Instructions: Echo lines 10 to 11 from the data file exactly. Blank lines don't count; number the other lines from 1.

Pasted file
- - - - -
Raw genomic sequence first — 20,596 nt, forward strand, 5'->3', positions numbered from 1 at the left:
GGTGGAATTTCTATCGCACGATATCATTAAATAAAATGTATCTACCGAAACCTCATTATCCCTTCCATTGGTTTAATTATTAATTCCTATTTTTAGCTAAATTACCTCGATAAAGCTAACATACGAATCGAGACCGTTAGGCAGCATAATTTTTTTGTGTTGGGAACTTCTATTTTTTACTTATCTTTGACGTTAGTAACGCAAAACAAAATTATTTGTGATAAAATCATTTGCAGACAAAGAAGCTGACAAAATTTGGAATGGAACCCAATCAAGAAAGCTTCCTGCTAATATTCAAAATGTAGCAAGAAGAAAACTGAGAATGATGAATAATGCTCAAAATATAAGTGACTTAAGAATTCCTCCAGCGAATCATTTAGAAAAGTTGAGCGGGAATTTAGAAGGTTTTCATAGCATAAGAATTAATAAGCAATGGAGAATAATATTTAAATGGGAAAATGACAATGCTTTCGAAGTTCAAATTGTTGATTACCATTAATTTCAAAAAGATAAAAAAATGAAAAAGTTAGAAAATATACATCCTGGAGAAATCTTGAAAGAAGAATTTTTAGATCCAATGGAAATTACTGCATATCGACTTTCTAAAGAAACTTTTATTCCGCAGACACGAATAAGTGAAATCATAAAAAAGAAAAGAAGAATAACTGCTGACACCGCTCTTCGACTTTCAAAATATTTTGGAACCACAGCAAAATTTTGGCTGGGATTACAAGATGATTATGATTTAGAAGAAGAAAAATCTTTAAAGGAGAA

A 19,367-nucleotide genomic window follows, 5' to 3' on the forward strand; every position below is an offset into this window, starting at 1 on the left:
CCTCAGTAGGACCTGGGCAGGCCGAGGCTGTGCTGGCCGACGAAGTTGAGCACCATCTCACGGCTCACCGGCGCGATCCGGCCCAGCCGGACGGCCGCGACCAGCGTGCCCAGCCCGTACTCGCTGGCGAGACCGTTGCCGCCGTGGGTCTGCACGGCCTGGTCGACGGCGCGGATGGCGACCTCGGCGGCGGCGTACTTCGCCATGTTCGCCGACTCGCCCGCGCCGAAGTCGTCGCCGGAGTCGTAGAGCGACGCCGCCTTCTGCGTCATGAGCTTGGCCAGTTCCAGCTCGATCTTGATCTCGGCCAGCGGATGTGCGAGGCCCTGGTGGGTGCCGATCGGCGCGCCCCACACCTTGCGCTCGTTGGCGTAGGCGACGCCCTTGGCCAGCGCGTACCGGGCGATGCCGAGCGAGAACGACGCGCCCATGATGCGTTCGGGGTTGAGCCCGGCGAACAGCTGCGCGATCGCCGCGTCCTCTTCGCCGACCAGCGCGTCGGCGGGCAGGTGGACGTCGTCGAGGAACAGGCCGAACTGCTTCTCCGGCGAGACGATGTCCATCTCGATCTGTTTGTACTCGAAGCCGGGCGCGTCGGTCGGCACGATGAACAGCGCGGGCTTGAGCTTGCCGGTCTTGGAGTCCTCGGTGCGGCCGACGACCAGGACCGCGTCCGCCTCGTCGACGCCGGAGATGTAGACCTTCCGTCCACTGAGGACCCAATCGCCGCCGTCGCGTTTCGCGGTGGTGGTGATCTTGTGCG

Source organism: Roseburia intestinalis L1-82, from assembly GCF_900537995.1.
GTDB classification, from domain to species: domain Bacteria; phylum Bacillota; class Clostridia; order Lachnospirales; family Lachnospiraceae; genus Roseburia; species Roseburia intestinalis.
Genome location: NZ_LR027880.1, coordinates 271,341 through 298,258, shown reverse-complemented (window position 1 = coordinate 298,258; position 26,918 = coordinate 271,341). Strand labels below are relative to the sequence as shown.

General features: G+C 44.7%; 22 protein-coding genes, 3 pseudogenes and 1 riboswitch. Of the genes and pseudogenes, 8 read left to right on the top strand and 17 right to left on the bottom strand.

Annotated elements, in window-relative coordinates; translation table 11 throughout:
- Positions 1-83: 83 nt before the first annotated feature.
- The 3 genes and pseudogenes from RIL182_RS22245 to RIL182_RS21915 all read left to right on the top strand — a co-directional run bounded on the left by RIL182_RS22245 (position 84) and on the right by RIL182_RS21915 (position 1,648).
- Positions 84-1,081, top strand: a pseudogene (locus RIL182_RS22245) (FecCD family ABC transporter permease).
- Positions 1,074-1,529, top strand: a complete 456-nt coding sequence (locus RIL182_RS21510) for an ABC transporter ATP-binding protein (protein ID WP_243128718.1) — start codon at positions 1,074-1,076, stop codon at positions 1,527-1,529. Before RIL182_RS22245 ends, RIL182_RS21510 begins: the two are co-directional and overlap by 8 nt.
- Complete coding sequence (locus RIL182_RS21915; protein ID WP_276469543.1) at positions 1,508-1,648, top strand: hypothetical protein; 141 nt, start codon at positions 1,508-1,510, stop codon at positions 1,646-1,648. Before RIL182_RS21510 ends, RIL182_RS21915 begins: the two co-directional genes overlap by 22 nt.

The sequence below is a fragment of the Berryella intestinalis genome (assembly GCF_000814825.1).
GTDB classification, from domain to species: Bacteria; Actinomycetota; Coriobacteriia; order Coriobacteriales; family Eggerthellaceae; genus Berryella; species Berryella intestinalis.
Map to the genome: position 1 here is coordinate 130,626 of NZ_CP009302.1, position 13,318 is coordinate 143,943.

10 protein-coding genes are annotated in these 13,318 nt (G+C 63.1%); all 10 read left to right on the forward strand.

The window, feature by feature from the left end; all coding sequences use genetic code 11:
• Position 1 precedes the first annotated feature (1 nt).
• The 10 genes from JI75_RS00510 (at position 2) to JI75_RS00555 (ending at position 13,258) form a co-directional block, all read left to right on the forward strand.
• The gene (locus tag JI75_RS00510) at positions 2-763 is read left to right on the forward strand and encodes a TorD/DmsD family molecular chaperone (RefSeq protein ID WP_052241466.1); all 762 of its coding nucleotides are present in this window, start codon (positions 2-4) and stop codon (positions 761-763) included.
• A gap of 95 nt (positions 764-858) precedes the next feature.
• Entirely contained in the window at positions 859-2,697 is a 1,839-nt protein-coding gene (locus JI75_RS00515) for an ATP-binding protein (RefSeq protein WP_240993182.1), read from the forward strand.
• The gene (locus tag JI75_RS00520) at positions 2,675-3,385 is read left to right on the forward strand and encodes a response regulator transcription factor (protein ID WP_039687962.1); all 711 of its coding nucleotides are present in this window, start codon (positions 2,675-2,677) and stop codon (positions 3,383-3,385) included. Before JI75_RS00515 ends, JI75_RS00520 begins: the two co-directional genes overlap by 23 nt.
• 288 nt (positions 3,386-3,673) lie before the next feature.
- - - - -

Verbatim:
- Positions 1-83: 83 nt before the first annotated feature.
- The 3 genes and pseudogenes from RIL182_RS22245 to RIL182_RS21915 all read left to right on the top strand — a co-directional run bounded on the left by RIL182_RS22245 (position 84) and on the right by RIL182_RS21915 (position 1,648).